In an attack situation, options are useful; from avoiding a confrontation with guile, right through to trading knuckle sandwiches. The choices are varied and subjective, but when your adrenaline is racing and your legs are doing an involuntary bossanova, the choice (as they say) will be entirely yours.
I’m sure you have already seen — and are tired of — the wrist-locks and shoulder-throws featured in so many articles and videos on self-defence. They only work in Bruce Lee films and on police self-defence courses, so I’ll spare you the re-run. Instead I’ll stick to the stuff that works when the pavement is your arena, and there are no referees to stop a point-scoring match turning into a blood-and-snot debacle. My premise is basic but empirical and, at some point, it might prove life-saving.
While some situations actually start with a physical response (in which case you either fight like a demon or get battered), most are preceded by some kind of pre-fight ritual and introductory dialogue; even if it is only the uninspiring ‘are you looking at my missus?’
The real art of self-defence is not in bringing the affray to a messy conclusion with a practised right-cross, rather it’s in spotting the attack ritual in its early stages so that a fight can be avoided.
As a man with a varied and brutal background, I can tell you with sincerity that violence is not the answer. My advice is to avoid violence whenever and where ever possible. Make yourself a hard target by giving volatile environments a wide birth. James Coburn was succinct when he advised us to ‘avoid arseholes and big egos, avoid places where arseholes and big egos hang out’. He could have added, ‘don’t be an arsehole and don’t have a big ego yourself’. It helps. The inevitable consequences of toe-to-toe encounters are rarely favourable to either party so negotiations should always be exhausted before sending in the troops.
Pre-fight management is vital if you want to survive an altercation intact; the winner is usually the one who controls the seconds before an affray. Most situations start at conversation range, with some kind of dialogue. If this is mismanaged, the situation quickly degenerates into a scuffle and a scrap on the floor. Some current defence innovators recommend the floor as the place to be. In the No-Holds-Barred one-on-one sports arena they’d probably be right, but on the street, where the terrain is less predictable and the enemy nearly always has allies in tow, taking the fight to the pavement is suicidal. It leaves you open to (often fatal) secondary attacks, especially if you’re facing more than one opponent.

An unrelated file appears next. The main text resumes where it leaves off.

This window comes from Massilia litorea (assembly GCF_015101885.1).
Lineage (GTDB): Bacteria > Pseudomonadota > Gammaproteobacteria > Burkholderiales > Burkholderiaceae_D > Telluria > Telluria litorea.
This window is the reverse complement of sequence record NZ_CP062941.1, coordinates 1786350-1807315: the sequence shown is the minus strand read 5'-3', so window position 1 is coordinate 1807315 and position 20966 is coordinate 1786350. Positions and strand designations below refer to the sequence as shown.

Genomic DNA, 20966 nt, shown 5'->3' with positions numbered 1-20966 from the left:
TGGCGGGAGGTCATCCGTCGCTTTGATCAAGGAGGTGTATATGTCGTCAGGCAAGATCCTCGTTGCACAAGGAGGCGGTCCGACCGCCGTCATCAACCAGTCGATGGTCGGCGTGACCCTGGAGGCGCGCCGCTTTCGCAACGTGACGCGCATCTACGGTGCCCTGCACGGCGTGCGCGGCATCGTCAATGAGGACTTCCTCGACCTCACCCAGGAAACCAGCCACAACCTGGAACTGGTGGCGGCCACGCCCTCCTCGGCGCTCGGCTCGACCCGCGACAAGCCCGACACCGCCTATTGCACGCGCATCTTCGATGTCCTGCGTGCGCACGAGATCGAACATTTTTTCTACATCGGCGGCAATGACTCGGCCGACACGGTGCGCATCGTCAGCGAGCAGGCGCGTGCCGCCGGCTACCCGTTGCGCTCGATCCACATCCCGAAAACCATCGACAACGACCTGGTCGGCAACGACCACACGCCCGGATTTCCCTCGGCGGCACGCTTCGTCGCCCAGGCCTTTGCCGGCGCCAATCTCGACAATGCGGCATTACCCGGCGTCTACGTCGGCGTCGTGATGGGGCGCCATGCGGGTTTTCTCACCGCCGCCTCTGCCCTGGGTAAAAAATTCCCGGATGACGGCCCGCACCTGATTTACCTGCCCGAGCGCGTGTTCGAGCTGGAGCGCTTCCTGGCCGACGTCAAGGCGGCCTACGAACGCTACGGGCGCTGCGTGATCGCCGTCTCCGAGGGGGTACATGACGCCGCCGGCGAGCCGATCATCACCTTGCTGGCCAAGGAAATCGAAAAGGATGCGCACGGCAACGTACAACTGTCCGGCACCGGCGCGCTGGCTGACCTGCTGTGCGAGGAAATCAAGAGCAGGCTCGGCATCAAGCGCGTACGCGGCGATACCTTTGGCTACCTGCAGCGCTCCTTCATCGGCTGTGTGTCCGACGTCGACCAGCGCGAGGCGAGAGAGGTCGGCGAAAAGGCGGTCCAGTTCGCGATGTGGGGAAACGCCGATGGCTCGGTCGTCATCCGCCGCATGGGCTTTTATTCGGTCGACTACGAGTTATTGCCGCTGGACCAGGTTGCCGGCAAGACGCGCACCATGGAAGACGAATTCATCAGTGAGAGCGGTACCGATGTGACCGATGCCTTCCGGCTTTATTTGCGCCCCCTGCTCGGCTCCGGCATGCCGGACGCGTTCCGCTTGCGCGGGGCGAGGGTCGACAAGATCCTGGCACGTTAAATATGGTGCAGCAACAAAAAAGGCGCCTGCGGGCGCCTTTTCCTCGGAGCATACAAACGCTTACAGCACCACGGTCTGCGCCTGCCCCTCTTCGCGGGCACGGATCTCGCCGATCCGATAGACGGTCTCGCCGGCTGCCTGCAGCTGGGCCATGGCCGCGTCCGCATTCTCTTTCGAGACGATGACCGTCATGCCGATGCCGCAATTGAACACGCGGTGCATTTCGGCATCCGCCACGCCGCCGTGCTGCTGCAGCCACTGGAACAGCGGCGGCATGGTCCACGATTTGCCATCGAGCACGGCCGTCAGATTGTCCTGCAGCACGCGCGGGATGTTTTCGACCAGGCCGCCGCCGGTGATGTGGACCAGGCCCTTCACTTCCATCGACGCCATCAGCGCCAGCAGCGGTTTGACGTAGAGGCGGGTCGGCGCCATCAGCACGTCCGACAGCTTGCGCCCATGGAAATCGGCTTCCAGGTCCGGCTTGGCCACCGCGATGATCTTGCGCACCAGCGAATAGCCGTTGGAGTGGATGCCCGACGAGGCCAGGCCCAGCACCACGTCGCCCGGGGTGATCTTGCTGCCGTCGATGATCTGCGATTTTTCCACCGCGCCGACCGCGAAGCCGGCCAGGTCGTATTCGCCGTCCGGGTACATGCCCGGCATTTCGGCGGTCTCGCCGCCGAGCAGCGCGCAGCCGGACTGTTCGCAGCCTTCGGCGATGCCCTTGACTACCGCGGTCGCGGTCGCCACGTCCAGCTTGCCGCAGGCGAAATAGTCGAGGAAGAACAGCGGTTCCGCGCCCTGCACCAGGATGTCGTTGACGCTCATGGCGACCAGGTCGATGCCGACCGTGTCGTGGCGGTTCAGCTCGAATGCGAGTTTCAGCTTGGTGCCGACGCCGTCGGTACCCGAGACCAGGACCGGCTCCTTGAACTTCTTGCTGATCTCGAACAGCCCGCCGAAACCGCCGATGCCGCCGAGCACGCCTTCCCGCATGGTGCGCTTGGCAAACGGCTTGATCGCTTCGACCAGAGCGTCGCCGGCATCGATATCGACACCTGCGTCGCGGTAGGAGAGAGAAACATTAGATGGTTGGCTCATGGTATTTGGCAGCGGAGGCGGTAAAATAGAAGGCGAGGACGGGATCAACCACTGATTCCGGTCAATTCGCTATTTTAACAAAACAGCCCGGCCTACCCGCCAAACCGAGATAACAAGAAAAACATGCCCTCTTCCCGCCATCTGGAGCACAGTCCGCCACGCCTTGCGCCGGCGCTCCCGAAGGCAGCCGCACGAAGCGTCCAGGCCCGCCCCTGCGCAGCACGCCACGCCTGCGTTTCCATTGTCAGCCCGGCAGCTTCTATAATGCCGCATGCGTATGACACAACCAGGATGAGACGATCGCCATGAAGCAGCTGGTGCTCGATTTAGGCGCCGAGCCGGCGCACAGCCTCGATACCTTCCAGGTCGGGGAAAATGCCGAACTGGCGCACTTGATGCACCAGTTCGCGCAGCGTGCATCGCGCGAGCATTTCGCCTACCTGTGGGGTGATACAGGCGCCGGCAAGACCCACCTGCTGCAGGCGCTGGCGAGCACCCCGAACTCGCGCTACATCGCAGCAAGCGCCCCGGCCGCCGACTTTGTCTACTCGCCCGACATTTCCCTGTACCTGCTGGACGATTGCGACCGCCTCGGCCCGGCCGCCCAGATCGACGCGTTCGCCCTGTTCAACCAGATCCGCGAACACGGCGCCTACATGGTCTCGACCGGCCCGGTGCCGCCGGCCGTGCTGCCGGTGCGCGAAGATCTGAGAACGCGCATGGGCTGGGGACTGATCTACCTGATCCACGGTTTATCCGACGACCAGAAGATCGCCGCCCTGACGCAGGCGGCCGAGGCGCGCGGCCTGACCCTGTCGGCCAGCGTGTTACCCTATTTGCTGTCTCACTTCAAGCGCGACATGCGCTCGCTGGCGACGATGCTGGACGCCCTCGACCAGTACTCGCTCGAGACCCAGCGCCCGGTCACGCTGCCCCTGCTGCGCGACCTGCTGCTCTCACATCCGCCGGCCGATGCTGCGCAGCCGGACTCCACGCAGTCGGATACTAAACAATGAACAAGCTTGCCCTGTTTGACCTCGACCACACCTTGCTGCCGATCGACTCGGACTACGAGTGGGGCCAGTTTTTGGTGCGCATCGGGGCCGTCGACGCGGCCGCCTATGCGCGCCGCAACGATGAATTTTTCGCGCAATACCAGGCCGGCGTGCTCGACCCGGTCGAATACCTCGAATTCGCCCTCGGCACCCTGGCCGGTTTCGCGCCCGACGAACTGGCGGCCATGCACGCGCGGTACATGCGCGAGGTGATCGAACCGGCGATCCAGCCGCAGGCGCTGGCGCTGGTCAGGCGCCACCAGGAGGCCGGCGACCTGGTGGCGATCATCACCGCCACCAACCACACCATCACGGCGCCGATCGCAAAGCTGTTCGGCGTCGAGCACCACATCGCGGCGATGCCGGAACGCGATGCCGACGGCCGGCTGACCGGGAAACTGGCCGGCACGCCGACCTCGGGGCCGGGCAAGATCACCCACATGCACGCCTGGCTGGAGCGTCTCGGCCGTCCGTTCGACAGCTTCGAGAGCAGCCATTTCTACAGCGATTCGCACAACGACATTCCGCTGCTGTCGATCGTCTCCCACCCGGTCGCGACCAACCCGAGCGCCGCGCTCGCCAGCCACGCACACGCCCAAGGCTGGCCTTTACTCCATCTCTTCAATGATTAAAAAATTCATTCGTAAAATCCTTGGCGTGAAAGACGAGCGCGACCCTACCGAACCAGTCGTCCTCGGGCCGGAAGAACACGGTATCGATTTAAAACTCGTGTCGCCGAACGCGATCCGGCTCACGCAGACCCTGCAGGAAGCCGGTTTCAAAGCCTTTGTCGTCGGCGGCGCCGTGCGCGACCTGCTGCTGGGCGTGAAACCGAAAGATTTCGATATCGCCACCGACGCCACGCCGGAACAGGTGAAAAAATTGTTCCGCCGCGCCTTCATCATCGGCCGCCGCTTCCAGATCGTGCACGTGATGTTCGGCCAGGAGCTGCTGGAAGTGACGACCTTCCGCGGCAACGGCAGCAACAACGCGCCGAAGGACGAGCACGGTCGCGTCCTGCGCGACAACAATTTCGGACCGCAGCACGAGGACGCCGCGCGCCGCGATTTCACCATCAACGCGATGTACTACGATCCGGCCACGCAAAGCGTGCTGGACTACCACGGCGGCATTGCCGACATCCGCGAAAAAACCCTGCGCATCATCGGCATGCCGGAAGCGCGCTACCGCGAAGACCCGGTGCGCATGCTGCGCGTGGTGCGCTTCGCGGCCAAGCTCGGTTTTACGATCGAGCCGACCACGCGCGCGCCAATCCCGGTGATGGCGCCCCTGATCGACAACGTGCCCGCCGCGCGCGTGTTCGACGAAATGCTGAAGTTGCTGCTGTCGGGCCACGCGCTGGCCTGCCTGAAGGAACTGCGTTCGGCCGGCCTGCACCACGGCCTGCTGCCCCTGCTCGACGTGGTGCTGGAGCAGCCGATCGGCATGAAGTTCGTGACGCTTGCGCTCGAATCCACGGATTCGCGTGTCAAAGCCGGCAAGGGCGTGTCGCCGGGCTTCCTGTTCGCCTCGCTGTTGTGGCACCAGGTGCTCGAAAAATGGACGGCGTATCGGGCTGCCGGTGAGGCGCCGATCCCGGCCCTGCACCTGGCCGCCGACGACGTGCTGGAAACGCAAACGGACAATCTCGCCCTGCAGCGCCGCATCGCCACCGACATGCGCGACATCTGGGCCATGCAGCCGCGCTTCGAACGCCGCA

If you’re approached and the dialogue starts (this is known as the interview), take up a small, inconspicuous 45-degree stance and put up your fence; place your lead hand in that all-important space between you and your antagonist to maintain a safe gap. The fence gives you a degree of control without your aggressor knowing. Placed correctly, your lead hand and reverse hand will block, without touching, the attacker’s right and left hand. If he moves forward to butt/kick/punch, be prepared to shove him back and/or attack. Try not to touch the assailant with your fence unless you are forced to, as it can trigger aggression and possibly a physical attack.
If you want to keep your face in place, don’t let a potential attacker touch you at any time, even if he appears to be friendly. An experienced fighter will feign friendliness, even submission, to make an opening for his attack. Another common ploy is for an attacker to offer a handshake and then head-butt/knife you as soon as the grip is taken. If you fall prey to the verbal opener, you will quickly become work experience for a student nurse at the ER, so use your fence to maintain a safe gap until the threat has gone.
Expect to be scared because, no matter how experienced you are, you will be. Fear is the natural precursor to confrontation. I’ve worked with some premier-league players and privately they all tell the same story: at the point of contact, they’d rather be anywhere else in the world. So don’t let self-doubt enter the equation if you feel like crapping your Calvins, because you’re not on your own. We all feel fear, even if some of us pretend that we don’t. Shaking legs, trembling voice and feelings of cowardice are all natural by-products of the adrenal release.
If you find yourself facing Neanderthal man and he starts to growl, try to talk the situation down. Again, the battle will be more with your own ego than it will be with your antagonist. Don’t be afraid to beat a hasty retreat and admit that you don’t want trouble. Better to follow the judo adage and walk away with confidence than to end up in an affray that might change the course of your life for the worst.